Wildcard is the second, and final, book in the Warcross series. I loved Warcross. It is high on my most favorite books I read this year, and I gave it five stars. That is not something I do often. Most books are just not great, Warcross was great.
Wildcard is a good novel, but not as good as Warcross. It would be easy to judge it harshly because of what it could have lived up to. Yet, it was still a good novel. Part of the book dragged a little, and there were parts of the plot that had me rolling my eyes. However, overall it showed that humans are complex beings. Nothing in the world is black and white.
In the acknowledgements Lu mentioned that Wildcard did not write as easily as Warcross did. I think this, ultimately, is what came through. It is not that Wildcard is not a great novel. It was just not as smooth as Warcross was. It was not able to live up to it's predecessor. I plan to reread Warcross (next year at some point) and after I will reread Wildcard. I am looking forward to the reread. I have a feeling that Wildcard will be more enjoyable the second time around. I think knowing what is happening will allow me to enjoy it in the moment more.
I love the dystopian genre. I think there is something about tarring down the system and making the world a better place that resonates with our current society. Just look at the protest in Hong Kong. We are living in a world that needs to be fixed. I think that is why dystopian literature is so popular at the moment, and why it is mostly geared towards young adults.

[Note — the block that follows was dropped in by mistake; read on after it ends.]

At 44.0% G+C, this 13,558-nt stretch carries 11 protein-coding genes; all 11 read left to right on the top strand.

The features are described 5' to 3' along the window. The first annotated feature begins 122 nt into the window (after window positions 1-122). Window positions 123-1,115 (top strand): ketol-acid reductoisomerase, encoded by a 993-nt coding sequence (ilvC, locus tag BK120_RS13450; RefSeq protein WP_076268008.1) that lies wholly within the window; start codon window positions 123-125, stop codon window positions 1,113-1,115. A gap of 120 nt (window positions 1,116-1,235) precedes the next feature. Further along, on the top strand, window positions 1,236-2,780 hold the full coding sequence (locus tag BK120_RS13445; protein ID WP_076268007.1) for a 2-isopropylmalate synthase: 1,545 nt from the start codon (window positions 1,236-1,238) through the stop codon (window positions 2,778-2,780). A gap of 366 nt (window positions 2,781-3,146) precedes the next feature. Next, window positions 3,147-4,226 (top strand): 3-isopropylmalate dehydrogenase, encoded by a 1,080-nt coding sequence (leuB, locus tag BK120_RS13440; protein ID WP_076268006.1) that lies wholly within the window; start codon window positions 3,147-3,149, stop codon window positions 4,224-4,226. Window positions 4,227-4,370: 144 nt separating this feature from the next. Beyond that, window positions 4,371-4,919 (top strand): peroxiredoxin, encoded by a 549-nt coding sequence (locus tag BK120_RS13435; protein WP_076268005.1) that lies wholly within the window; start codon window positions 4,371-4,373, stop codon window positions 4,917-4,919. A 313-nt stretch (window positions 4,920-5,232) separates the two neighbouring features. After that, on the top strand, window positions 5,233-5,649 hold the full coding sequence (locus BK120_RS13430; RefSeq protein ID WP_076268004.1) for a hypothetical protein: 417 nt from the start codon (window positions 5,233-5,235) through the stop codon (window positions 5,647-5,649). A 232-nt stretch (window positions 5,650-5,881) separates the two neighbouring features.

I had no idea what to expect when I first picked up The Woodlands. It was free and looked interesting. I had no idea that it was going to be such an amazing series, well book since I have not finished the series.
The writing is good, allowing you to forget the words and get lost in the characters. The characters have their flaws, but that is what helps make them real. I found them to be realistic and agreeable given the society.
The plot is interesting. It is not majorly unique in dystopian literature. However it is not boring and overdone as well. I cannot wait until I get book two and continue on in the series.
Space Opera is humor science fiction in the tradition of Douglas Adams. I have not read good humor science fiction in a while, so it was a very exciting read. However, I found the novel to be a bit too modeled after Adams without enough variation in the ridiculous, to the point where you could easily predict the ridiculous. Doesn't that go against the point?
Unlike most novels, I enjoyed the beginning of Space Opera much more than the ending. The ending was extremely expected and then weirdly done - and not the good kind of weird. There is one aspect of the book, which I cannot explain without spoilers, that happened on nearly the last page of the novel. I feel it would have been better to have done it about midway. I knew it was going to happen from about the third chapter and waiting for it, and waiting for it, kind of ruined part of the story.
There are also parts of the story that the author held back with only spoilers. It almost seems like she couldn't decide what happened to a character, then half way through she decided. Instead of going back and reworking it into the beginning she just kept it as is.
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